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Exercise 8 - Generate HTML table

Given the following snippet of JavaScript, output all the data values it contains as an HTML table (4 columns).

var headings = ["Name", "RA (2000)", "Dec (2000)", "Magnitude"];
var orionStars =
{name: "Alpha Ori", ra: "05 55 10.29", dec: "+07 24 25.3", vmag: 0.45 },
{name: "Beta Ori", ra: "05 14 32.27", dec: "-08 12 05.9", vmag: 0.18 },
{name: "Gamma Ori", ra: "05 25 07.87", dec: "+06 20 59.0", vmag: 1.64 },
{name: "Delta Ori", ra: "05 32 00.40", dec: "-00 17 56.7", vmag: 2.25 },
{name: "Epsilon Ori", ra: "05 36 12.81", dec: "-01 12 06.9", vmag: 1.69 },
{name: "Kappa Ori", ra: "05 47 45.39", dec: "-09 40 10.6", vmag: 2.07 },
{name: "Zeta Ori", ra: "05 40 45.52", dec: "-01 56 33.3", vmag: 1.74 } ];

You should be able to copy that from this page and paste it into your text editor.

If you don't know, HTML tables comprise header cell elements, <th>, and data cell elements, <td>, arranged inside row elements, <tr>, like this:

<table width="50%" border="1">
  <tr><th>Head, col 1</th><th>Head, col 2</th>...<th>Head, col m</th></tr>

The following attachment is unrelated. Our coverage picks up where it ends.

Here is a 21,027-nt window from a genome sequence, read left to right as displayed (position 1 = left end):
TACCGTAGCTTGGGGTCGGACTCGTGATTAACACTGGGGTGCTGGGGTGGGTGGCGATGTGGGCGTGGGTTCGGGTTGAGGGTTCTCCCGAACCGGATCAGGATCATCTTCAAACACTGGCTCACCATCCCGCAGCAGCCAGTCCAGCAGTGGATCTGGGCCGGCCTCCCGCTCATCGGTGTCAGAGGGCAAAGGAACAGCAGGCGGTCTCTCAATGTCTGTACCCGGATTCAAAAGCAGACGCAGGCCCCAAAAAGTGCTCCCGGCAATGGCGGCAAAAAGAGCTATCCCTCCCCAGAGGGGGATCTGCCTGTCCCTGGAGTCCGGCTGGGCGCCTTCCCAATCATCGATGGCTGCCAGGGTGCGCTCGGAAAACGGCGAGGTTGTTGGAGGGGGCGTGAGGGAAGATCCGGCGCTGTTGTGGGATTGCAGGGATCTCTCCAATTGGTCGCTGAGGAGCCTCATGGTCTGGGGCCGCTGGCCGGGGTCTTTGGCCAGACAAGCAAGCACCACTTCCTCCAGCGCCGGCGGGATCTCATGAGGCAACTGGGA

<tr><td>Data, row 1 col 1</td><td>Data, row 1 col 2</td>...
            <td>Data, row 1 col m</td></tr>
  <tr><td>Data, row n col 1</td><td>Data, row n col 2</td>...
            <td>Data, row n col m</td></tr>

Recall from Part 1 how we used an id attribute on a <p> element, with document.getElementById() and then innerHTML. Build the table up as one String first.

There is a lot of repetition in the table structure so write some functions that can be called repeatedly, such as addRow() and addCell().

Background (astronomy)

The data comprise the names, positions and visual magnitudes (brightnesses) of the principal stars in the constellation of Orion. RA stands for Right Ascension which is celestial longitude. It is measured in units of time (hours, minutes and seconds), as the sky appears to rotate once in almost 24 hours. Dec is declination which is celestial latitude measured in degrees, arcminutes and arcseconds, north or south of the celestial equator (the projection of the Earth's equator onto the sky). The coordinate system changes slowly over time as the Earth's axis wobbles, so we specify 2000 as the epoch for which the coordinates are determined.

The International Astronomical Union (IAU) has defined 3-letter abbreviations for the constellations: Ori means Orion.

We will use these data in other exercises later.

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